This tutorial is not about a knitting technique. It is about a simple way to make a cute greeting card that you can gift to knitters and non-knitters on any occasion. Plus, it is a great way to use scraps of sock yarn that will be wasted otherwise.
The card features a knitting sheep. The artwork is a fun project of a young artist Sasha Shevchenko, who happens to be my daughter 🙂 You can see her professional art pieces right here.
If you look at the artwork, you won’t see any knitting, just a sheep looking at its tummy. The image changes when we place a tiny swatch in the sheep’s hooves – the sheep turns into a knitting sheep!
All we need to do to bring our card to life is to make a little piece of knitting and attach it to the printed artwork.
This card works well for any occasion. To specify the type of greetings, make an inscription at the bottom of the artwork – “Happy Holidays”, “Get Well Soon”, “Thinking of You” are just some possible options.
Now, that we know the outline of the card-making process, let’s make a knitted greeting card and send some love to our friends and family.
If you are a visual learner, click here to watch every step in a video tutorial. Or, simply scroll to the bottom of this page to watch the embedded version of the video.
We can make this card with very few supplies. To print the artwork, we’ll need a sheet of a cardstock paper and a printer. The artwork is black and white so you don’t even need a colour printer, any basic printer will do.
To make the tiny knitted swatch, we’ll use a pair of 2.25 – 2.75 (US sizes 1 – 2) knitting needles, two toothpicks, a thin wool needle or a thick sewing needle and approximately 4 m / 4.5 yds of any sock yarn. It is better to choose a bright colour to make the card more cheerful.
We’ll also need scissors, a bit of white glue or a glue gun and a marker.
1.1. Download the artwork from the Library of Free Knitting Resources. There are two options to chose from – a template for one card (Single Greeting Card) and a template for two cards (Double Greeting Card).
The first template has only one card, the other one has two cards placed side-by-side to make it easier for you to print two cards on the same sheet of cardstock paper.
Print any of the templates. If you decide to use the template for two cards, remember to change the paper orientation to “Landscape” in your printer settings.
The card is sized to the standard measurements of an A7 card – 5 x 7″ or 12.7 x 17.8 cm. If you want to make the card bigger or smaller, tweak the settings of your printer to zoom the artwork in or out.
1.2. Carefully cut the card out along the grey lines. These lines are hard to see in the photo above but you’ll clearly see them when you print the template.
This step is all about knitting. The piece of knitting that we’ll give to the sheep sits on a pair of toothpicks, so technically we can knit our tiny swatch using toothpicks. In reality, I find toothpicks very hard to work with – they are short and too sharp to make knitting even remotely comfortable.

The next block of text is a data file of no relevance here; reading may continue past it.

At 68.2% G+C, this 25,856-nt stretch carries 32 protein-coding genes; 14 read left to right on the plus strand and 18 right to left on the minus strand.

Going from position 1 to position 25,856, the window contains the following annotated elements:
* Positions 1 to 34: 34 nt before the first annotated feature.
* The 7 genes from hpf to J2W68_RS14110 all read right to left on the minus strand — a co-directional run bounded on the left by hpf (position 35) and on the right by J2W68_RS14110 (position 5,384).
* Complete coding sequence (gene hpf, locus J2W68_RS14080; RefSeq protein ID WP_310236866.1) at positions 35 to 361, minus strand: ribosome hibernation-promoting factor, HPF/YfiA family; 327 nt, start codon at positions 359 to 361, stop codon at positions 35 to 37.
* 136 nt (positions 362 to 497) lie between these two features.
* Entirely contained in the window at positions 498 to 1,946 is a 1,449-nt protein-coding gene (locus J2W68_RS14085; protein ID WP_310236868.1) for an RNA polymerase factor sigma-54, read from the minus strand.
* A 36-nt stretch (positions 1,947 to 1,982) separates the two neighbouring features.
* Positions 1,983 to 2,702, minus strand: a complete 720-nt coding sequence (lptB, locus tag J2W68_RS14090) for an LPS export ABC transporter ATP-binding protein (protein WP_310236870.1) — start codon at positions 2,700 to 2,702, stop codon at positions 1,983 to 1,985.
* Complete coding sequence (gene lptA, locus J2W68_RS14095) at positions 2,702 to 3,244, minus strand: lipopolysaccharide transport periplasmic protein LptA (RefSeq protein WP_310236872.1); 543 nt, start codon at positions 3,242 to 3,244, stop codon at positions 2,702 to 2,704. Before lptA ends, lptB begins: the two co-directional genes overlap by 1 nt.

That’s why I suggest that we use fine knitting needles to make the swatch and then transfer the stitches to the toothpicks.
2.1. Cast on 14 stitches using a cast on method that forms a firm edge, like the long-tail cast on, for example.
2.2. Knit all stitches in every row for 18 rows until you make 9 garter ridges.
If you want to make your swatch more professional-looking, add a slip stitch selvedge at each side of the work.
Then your pattern row will look like this: slip 1 stitch purlwise with the yarn at the back of the work, knit to the last stitch, purl 1.
You can also make this swatch in any other stitch pattern – stockinette stitch, seed stitch or even lace. Plus, you can use several colours and make the swatch stripy or work in a Fair Isle pattern. Let your creativity have a say!
2.3. In the next row, knit 7 stitches.
2.4. Transfer each half of the stitches to separate toothpicks.
2.5. Cut the yarn and weave in both tails on the same side of the work – it will be the wrong side of the swatch.
In this step, we’ll assemble the card and sign it. In fact, we’ll sign the card first because the knitted swatch will add texture and will make it a bit tricky to write on the back of the card.
3.1. Turn the card over and write something nice to the person who is the intended receiver of this card. Let them know how much you love them and how happy you are to make this card for them.
Feel free to use any writing tool you like – a pen, a fountain pen or a marker. Choose a black ink or an ink that matches the colour of the knitted swatch.
3.2. While we are still in the “writing mode” let’s make an inscription on the front of the card.
Turn the card over and write a short greeting at the bottom of the artwork.
3.4. Now it’s time to turn our “simple sheep” into a “knitting sheep”.
Apply some glue to the wrong side of the knitted swatch. Aim for more glue at the top part of the swatch. Let the bottom of the swatch be loose for a more natural look. After all, when we knit, the bottom of our work is hanging freely while we hold the top part firmly in our hands.
Carefully turn the swatch over and place it on the artwork so that the toothpicks are sitting on the sheep’s hooves. Press the swatch slightly but don’t press it too hard – we don’t want the glue to seep through the fabric.
Leave the card to dry for a few hours to let the glue set and to make sure the sheep doesn’t drop her knitting when the card is mailed.
If you enjoyed this tutorial,
here’s something else you might find helpful:
All Tutorials 2022 Club
Dealing with Unfinished Projects
Dictionary of Knitting Symbols and Abbreviations
Eastern (Russian) Knitting Simplified
Simple Socks in Any Size with Any Yarn
Top-Down Hat in Any Size with Any Yarn